Why We Eat Black-Eyed Peas and Collard Greens on New Year’s Day

The Black American and Southern tradition is meant to bring good luck.

December 02, 2023

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Photo by: San Francisco Chronicle/Hearst Newspapers via Getty Images

San Francisco Chronicle/Hearst Newspapers via Getty Images

Every New Year’s Eve, I remember my dad soaking a bag of dried black-eyed peas in a big bowl of water overnight, prepping them for the following day and tossing any with imperfections. In the morning, he would cook them down with ham hocks (pig knuckles) and other seasonings, and when they were done, scoop them over rice and eat them alongside collard greens and a slice of fresh skillet cornbread. Often referred to as hoppin’ john, black-eyed peas and collard greens are commonly eaten as part of a Southern tradition to bring forth good luck and prosperity in the new year.

As a kid, I wasn’t really a fan, especially not with their little eyes staring back at me. Maybe I’d have a spoonful in the hopes that that one bite would offer some good luck. But as I’ve gotten older and my palate has changed, it only feels right to take part in the ritual and enjoy a bowl with the rest of my family.

Having grown up in Jacksonville, Florida, my dad’s been eating black-eyed peas all his life. “That was a typical Sunday dinner. It was just a part of our diet,” he says. My grandparents were Depression Era babies, and it was an easy meal to make to stretch your dollar. “It was a cheap food source, but it was nutritional because with the rice, it provided a semi-complete protein.”

Through my grandmother and other family members, he was taught the significance of the dish later on. “I really didn’t learn about the New Year's Eve tradition until I was in my teens or 20s. [Based on what] I heard from relatives and reading about it, black-eyed peas are for good luck, and collard greens are for money.”

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Photo by: Matt Armendariz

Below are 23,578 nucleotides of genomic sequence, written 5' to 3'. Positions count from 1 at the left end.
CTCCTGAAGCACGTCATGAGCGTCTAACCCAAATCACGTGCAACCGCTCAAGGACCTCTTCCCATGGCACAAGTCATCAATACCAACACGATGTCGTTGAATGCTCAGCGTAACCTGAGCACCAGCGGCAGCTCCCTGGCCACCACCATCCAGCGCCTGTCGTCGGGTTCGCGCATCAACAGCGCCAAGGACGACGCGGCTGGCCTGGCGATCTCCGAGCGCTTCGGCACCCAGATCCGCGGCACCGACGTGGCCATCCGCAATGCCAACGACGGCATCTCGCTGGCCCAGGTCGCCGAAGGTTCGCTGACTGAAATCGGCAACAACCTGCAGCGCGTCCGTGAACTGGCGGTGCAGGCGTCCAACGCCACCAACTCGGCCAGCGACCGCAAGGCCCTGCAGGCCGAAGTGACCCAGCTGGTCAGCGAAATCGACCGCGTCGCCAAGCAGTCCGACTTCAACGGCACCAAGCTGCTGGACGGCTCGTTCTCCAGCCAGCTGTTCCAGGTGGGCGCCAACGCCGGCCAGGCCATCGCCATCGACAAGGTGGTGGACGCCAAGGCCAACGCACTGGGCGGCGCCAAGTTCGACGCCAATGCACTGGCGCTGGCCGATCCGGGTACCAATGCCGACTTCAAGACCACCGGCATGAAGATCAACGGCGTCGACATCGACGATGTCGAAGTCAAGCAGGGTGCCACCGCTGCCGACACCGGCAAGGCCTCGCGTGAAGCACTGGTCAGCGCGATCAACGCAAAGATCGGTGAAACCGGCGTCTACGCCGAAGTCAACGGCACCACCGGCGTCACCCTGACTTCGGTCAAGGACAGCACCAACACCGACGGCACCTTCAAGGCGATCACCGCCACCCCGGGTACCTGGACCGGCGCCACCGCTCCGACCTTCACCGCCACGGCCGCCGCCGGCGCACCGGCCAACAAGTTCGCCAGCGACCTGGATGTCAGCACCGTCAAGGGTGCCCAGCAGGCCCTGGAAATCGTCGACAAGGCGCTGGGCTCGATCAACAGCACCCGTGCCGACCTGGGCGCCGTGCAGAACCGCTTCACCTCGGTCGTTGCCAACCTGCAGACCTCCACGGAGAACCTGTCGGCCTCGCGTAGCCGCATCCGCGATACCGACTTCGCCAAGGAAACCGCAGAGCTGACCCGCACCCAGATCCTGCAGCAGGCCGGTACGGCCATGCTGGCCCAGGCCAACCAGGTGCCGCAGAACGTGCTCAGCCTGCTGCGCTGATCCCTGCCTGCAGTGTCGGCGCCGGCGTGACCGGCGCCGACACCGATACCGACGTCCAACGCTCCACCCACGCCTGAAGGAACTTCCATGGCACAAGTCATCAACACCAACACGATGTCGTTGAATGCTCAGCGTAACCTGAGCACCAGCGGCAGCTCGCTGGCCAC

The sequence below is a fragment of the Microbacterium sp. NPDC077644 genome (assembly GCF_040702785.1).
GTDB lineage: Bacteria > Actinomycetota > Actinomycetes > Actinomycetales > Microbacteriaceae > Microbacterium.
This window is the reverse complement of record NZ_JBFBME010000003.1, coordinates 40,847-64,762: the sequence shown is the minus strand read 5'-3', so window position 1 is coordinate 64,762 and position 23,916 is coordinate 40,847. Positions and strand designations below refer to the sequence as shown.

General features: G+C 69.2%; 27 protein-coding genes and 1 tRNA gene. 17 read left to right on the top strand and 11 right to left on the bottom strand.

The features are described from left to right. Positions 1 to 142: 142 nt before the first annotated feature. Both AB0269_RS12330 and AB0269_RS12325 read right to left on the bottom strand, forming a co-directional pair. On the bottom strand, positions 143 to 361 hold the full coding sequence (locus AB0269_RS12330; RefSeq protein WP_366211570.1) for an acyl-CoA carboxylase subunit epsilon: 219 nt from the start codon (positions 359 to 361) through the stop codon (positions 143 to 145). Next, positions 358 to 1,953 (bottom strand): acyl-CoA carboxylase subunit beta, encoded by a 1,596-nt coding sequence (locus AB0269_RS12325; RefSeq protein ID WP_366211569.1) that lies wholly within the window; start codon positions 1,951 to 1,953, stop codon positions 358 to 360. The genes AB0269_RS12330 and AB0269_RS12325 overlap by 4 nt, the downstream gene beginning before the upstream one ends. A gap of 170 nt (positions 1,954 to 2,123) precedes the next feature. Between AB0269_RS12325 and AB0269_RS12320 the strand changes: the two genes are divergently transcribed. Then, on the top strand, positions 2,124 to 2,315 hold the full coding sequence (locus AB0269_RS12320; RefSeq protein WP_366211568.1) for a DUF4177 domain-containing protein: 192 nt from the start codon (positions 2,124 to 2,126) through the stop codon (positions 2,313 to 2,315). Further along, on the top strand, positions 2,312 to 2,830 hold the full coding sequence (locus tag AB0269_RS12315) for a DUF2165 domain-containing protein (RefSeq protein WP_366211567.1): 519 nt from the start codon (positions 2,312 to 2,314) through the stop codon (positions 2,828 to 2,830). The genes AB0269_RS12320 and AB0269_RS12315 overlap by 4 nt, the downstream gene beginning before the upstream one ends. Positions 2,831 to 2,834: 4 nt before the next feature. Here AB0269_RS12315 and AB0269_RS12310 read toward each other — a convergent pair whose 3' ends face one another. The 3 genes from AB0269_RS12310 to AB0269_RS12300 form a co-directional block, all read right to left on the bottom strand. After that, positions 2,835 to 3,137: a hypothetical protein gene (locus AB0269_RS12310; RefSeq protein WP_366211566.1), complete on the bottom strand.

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According to historian and food scholar, Adrian Miller, black-eyed peas represent coins, collard greens represent paper money and cornbread represents gold. Some say you’ll have the best chance at luck if you eat exactly 365 black-eyed peas, one for each day of the year. Others will even add a coin to the pot that the peas cook in, and it is said that whoever gets the coin in their dish will have the most luck in the coming year.

But where did the practice originate? While there are varying origin stories, both have ties to African American history and culture. One version says that during the Civil War, Union army soldiers in General Sherman’s troop raided the Confederate army’s food stash but left behind black-eyed peas, viewing them as a food for livestock. When the Confederate army had to make do with what remained, they were lucky to have the black-eyed peas to eat during the harsh winter, thus it became a symbol of luck and abundance.

Others argue it originated with enslaved people who ate black-eyed peas in celebration on January 1, 1863, when the Emancipation Proclamation that abolished slavery was passed.

Indeed, historically, black-eyed peas were seen as a throwaway food for enslaved people and livestock. The crop was brought by enslaved Africans in the 1600s as they were transported to the Americas. West Africans have long considered black-eyed peas a good luck charm that warded off evil spirits, and they are often served on holidays and birthdays.

My dad echoes, “Once we got here, and we were enslaved, that was just part of the food source they would give us. They gave us anything that they really didn’t want.”

In the same vein, this is where the addition of ham hocks and other off cuts of meat used for flavoring began. “Oh, we got the scraps. That’s why we eat ham hocks, pig feet, neck bones.”

Regardless, ham hocks are crucial to the flavor of both black-eyed peas and collard greens. “The first thing you do is boil your ham hocks so the meat cooks and becomes tender. Then you put your peas in that water and add your seasonings, onions, salt and pepper, a little cayenne, stuff like that.”

There are many different ways to make black-eyed peas, but my dad and grandma swear by soaking them overnight for the best texture and bite. They are a labor of love, so patience is key. “Some people cook them right out the bag, however, they become mushy. They don’t have the textured body that you get when you soak them,” he says.

So this January 1st, just like many other Southern and Black families, we will have a bowl of black-eyed peas, collard greens and cornbread to start the new year off right. As my dad says, “Tradition and culture. It’s who we are.”

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